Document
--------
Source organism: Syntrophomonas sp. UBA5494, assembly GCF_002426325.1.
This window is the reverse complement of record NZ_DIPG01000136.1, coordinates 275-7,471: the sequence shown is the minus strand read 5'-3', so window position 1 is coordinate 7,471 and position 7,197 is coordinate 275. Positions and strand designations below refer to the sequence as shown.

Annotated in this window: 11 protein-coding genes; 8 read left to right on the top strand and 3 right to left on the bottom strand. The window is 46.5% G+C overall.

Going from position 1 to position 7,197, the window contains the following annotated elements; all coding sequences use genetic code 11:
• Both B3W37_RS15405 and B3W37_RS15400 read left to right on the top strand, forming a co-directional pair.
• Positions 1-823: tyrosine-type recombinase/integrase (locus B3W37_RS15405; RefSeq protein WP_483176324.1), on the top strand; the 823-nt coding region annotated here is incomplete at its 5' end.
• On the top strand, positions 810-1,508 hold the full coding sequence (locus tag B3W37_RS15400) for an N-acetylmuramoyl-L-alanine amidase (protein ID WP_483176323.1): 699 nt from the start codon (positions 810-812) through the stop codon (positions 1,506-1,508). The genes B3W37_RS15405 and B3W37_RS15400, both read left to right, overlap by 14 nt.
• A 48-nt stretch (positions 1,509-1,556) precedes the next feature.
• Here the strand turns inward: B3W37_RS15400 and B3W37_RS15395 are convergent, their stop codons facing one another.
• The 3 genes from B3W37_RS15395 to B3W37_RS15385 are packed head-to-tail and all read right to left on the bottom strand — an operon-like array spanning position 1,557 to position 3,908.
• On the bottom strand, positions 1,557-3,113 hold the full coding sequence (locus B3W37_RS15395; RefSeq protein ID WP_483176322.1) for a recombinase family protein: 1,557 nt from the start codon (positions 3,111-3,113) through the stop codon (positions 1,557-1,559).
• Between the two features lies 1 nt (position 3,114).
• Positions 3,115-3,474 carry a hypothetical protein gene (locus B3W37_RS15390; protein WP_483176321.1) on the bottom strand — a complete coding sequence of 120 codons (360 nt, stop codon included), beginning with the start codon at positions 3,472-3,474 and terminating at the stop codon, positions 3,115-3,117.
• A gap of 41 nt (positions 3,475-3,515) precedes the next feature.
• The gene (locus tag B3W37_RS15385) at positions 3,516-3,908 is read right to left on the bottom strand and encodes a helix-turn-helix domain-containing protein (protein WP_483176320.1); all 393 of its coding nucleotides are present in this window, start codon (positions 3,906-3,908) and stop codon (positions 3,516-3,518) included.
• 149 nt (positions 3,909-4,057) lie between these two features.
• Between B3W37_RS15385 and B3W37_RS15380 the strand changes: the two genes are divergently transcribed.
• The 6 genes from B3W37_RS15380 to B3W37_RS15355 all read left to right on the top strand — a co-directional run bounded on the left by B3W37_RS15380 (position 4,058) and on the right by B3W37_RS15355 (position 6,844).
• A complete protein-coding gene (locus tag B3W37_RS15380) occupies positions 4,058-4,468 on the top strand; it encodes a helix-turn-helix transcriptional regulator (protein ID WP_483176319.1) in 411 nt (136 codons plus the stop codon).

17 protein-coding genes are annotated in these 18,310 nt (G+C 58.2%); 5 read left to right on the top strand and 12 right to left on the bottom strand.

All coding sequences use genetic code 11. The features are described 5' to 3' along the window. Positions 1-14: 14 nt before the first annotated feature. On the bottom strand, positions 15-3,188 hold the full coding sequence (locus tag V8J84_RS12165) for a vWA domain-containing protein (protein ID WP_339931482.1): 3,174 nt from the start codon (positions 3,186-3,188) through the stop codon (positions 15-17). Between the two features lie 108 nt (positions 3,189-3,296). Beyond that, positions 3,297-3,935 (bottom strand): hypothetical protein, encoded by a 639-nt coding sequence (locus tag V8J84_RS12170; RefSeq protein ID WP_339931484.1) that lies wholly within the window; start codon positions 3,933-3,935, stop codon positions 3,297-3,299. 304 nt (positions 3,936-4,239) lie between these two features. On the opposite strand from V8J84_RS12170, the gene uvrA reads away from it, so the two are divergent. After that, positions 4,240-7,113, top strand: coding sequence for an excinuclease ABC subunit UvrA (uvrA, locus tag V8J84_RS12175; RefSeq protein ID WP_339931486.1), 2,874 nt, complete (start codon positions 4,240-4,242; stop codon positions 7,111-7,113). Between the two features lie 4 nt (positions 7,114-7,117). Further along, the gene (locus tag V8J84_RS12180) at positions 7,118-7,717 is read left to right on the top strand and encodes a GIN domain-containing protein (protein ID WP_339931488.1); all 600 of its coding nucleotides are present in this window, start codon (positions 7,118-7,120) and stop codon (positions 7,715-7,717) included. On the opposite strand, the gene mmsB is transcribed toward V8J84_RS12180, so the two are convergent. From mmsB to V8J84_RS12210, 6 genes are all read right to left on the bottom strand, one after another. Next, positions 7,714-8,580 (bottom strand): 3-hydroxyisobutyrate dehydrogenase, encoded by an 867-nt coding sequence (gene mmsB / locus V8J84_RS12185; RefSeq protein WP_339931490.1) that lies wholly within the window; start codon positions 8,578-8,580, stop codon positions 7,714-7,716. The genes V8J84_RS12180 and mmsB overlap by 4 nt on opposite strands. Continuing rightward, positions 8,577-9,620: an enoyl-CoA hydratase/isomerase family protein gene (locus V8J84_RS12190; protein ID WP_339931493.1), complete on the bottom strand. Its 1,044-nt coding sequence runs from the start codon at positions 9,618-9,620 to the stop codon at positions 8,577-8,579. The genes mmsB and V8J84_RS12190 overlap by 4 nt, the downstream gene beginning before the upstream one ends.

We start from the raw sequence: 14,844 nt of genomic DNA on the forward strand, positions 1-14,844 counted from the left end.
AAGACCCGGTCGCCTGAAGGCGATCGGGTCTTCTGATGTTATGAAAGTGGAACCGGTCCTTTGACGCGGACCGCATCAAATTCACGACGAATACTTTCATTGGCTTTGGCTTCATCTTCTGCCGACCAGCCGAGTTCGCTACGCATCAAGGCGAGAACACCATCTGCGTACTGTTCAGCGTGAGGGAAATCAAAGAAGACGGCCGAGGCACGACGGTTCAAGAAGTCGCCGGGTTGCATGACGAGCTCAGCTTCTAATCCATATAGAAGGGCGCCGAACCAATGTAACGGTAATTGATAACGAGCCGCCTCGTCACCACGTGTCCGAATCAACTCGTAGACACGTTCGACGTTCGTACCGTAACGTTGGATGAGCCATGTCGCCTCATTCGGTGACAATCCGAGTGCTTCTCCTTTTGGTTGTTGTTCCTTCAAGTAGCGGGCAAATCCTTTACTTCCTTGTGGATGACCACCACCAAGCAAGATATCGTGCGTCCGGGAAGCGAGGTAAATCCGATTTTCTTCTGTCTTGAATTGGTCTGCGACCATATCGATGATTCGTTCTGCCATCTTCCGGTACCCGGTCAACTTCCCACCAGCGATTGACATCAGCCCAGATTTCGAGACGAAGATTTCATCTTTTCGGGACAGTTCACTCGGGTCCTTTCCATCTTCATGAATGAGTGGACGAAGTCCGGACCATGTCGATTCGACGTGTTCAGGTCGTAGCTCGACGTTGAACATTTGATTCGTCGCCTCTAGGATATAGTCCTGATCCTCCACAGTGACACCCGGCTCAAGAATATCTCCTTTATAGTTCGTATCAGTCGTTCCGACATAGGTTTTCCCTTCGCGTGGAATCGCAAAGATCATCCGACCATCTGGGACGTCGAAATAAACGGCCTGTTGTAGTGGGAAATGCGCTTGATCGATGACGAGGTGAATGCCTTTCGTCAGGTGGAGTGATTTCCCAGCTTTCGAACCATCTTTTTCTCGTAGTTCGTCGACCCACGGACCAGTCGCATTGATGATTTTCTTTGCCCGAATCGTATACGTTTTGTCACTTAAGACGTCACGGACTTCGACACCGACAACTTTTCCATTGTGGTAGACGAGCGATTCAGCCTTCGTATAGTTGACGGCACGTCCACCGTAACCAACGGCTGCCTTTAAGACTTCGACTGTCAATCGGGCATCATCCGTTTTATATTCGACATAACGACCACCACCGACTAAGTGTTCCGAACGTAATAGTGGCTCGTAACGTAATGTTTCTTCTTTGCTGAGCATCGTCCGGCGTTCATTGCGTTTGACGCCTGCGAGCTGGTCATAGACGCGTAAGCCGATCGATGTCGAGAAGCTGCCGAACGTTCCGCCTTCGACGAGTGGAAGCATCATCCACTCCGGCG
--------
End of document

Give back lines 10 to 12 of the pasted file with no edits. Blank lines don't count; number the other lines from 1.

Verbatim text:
• The 3 genes from B3W37_RS15395 to B3W37_RS15385 are packed head-to-tail and all read right to left on the bottom strand — an operon-like array spanning position 1,557 to position 3,908.
• On the bottom strand, positions 1,557-3,113 hold the full coding sequence (locus B3W37_RS15395; RefSeq protein ID WP_483176322.1) for a recombinase family protein: 1,557 nt from the start codon (positions 3,111-3,113) through the stop codon (positions 1,557-1,559).
• Between the two features lies 1 nt (position 3,114).